Parenthood contributes to gender imbalance in STEM employment, but it’s not just an issue for mother
Nearly half of new moms and a quarter of new dads leave their full-time STEM jobs after they have their first child, according to a new study.
Researchers found that 43 percent of women and 23 percent of men leave their careers in science, technology, engineering and math within four to seven years of the birth or adoption of their first child.
Women have been underrepresented in the male-dominated STEM fields for decades, especially as they moved further up the career trajectory. Parenthood may contribute to the gender gap, in part, due to gender-related cultural expectations and workplace obstacles, the researchers say.
“Not only is parenthood an important driver of gender imbalance in STEM employment, both mothers and fathers appear to encounter difficulties reconciling caregiving with STEM careers,” said the study’s lead author Erin Cech, assistant professor of sociology at the University of Michigan.
Cech and Mary Blair-Loy, professor of sociology at the University of California-San Diego, analyzed nationally representative longitudinal survey data from U.S. STEM professionals collected between 2003 and 2010 by the National Science Foundation.
They say that new moms are more likely than new dads to switch to part-time work or leave the workforce.
Some new mothers — about 1 in 10 — continue working in STEM on a part-time basis, but that situation isn’t without setbacks: businesses and universities typically pay part-time work substantially less per hour than full-time work; is less likely to be accompanied by benefits, like health care; and is less likely to provide advancement opportunities.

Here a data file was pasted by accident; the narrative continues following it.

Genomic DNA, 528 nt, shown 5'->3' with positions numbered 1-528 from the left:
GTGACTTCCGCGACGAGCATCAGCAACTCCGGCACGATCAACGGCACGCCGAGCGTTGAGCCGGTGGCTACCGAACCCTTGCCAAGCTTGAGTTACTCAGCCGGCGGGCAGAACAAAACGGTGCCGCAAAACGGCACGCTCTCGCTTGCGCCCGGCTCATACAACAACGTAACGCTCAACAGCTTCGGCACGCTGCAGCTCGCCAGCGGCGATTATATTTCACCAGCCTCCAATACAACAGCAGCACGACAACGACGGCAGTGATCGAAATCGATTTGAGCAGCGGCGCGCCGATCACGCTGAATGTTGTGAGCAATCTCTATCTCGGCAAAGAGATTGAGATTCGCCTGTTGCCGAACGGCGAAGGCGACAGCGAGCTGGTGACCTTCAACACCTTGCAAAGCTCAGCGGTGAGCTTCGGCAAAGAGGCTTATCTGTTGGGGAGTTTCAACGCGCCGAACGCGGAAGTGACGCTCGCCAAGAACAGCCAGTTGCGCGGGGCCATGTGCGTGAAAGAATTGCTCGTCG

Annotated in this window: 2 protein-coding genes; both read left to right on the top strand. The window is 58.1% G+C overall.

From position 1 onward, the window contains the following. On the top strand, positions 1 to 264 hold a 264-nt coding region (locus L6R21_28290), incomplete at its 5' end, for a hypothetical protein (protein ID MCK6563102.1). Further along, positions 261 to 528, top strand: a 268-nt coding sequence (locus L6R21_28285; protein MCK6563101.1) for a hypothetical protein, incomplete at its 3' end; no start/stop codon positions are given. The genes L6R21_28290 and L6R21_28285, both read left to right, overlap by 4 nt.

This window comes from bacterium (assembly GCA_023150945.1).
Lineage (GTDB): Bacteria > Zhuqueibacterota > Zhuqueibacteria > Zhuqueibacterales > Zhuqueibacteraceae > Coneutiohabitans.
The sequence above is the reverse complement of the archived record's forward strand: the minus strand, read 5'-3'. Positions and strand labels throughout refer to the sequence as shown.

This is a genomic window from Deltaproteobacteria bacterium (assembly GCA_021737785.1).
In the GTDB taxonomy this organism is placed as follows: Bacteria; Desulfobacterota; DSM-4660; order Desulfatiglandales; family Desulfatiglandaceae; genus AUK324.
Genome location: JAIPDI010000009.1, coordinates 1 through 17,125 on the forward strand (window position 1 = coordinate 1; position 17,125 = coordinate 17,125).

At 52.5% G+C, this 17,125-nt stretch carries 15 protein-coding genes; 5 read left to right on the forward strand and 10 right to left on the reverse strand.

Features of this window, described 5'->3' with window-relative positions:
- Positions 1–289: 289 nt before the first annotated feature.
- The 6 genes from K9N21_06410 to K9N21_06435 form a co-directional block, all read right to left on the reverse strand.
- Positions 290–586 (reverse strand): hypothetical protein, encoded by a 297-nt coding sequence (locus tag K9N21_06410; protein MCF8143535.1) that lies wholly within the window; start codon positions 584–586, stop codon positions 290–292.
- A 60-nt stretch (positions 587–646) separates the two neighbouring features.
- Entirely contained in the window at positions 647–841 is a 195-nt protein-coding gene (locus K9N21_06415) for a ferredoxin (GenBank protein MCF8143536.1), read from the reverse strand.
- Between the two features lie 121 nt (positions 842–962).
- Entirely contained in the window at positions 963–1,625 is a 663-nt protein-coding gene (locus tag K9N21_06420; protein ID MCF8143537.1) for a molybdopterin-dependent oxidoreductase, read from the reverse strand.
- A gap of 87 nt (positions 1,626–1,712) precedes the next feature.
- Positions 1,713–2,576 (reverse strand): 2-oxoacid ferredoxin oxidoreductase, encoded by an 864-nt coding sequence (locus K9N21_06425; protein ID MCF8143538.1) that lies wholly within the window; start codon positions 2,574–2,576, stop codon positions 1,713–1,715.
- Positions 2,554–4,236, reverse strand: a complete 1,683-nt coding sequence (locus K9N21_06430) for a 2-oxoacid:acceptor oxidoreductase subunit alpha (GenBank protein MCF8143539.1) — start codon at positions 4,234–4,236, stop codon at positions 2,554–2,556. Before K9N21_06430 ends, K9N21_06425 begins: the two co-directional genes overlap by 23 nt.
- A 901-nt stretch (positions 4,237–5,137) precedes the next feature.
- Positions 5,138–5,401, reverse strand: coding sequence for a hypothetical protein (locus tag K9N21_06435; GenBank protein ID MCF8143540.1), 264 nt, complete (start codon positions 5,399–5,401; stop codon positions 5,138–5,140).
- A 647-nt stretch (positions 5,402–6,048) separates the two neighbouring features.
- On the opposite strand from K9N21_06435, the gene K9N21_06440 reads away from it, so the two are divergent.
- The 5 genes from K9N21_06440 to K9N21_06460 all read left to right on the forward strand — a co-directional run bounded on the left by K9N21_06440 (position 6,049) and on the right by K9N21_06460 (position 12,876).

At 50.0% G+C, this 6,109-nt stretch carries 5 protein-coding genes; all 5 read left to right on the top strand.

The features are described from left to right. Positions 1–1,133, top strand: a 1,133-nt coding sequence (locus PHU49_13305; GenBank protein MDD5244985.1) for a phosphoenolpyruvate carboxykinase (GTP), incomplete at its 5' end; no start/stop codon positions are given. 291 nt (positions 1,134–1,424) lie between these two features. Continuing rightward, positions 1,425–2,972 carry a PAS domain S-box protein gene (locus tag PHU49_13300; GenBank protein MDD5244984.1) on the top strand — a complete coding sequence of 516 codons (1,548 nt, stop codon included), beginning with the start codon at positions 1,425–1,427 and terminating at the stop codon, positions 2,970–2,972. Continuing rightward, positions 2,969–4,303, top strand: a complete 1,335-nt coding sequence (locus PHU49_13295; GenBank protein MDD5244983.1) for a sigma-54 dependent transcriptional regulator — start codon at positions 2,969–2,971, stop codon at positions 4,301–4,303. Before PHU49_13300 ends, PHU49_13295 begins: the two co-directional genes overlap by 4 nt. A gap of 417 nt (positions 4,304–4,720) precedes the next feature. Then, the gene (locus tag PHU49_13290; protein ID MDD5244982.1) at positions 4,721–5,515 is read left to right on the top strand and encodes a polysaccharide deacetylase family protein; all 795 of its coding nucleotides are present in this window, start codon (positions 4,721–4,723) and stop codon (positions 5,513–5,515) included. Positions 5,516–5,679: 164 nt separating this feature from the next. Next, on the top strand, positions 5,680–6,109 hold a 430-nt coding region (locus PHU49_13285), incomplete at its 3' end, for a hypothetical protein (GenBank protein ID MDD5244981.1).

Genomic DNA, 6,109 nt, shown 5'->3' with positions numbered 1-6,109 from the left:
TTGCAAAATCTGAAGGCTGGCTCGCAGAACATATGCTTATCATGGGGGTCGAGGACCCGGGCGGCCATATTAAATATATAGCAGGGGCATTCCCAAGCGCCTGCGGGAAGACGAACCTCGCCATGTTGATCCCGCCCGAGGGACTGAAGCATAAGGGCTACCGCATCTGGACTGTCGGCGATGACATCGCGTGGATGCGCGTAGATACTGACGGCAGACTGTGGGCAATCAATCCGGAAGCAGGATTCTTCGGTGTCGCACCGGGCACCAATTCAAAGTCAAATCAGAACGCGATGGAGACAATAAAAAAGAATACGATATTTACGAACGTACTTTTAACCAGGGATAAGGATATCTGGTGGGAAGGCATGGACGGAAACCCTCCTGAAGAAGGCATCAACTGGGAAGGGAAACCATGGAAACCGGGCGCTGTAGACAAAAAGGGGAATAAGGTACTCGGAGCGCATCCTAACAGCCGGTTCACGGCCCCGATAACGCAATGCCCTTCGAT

“Our results indicate the need for employers to establish highly valued and well-paid part-time options as well as ramp-up policies that allow part-time STEM professionals to transition back into full-time work without long-term career penalties,” Blair-Loy said.
If parents leave the STEM workforce, they are unlikely to return by the time their children are old enough to attend school, the researchers say.
“These findings point to the importance of cultural shifts within STEM to value the contributions of STEM professionals with children and the need for creative organizational solutions to help these skilled STEM professionals navigate new caregiving responsibilities alongside their STEM work,” Cech said.
Blair-Loy says profound change is needed.
“We need a cultural revolution within many fields to recognize and reward the full value of professionals who also care for children,” said Blair-Loy, who also directs the Center for Research on Gender in Science, Technology, Engineering, Mathematics, and Medicine at UC-San Diego.
Materials provided by University of Michigan. Note: Content may be edited for style and length.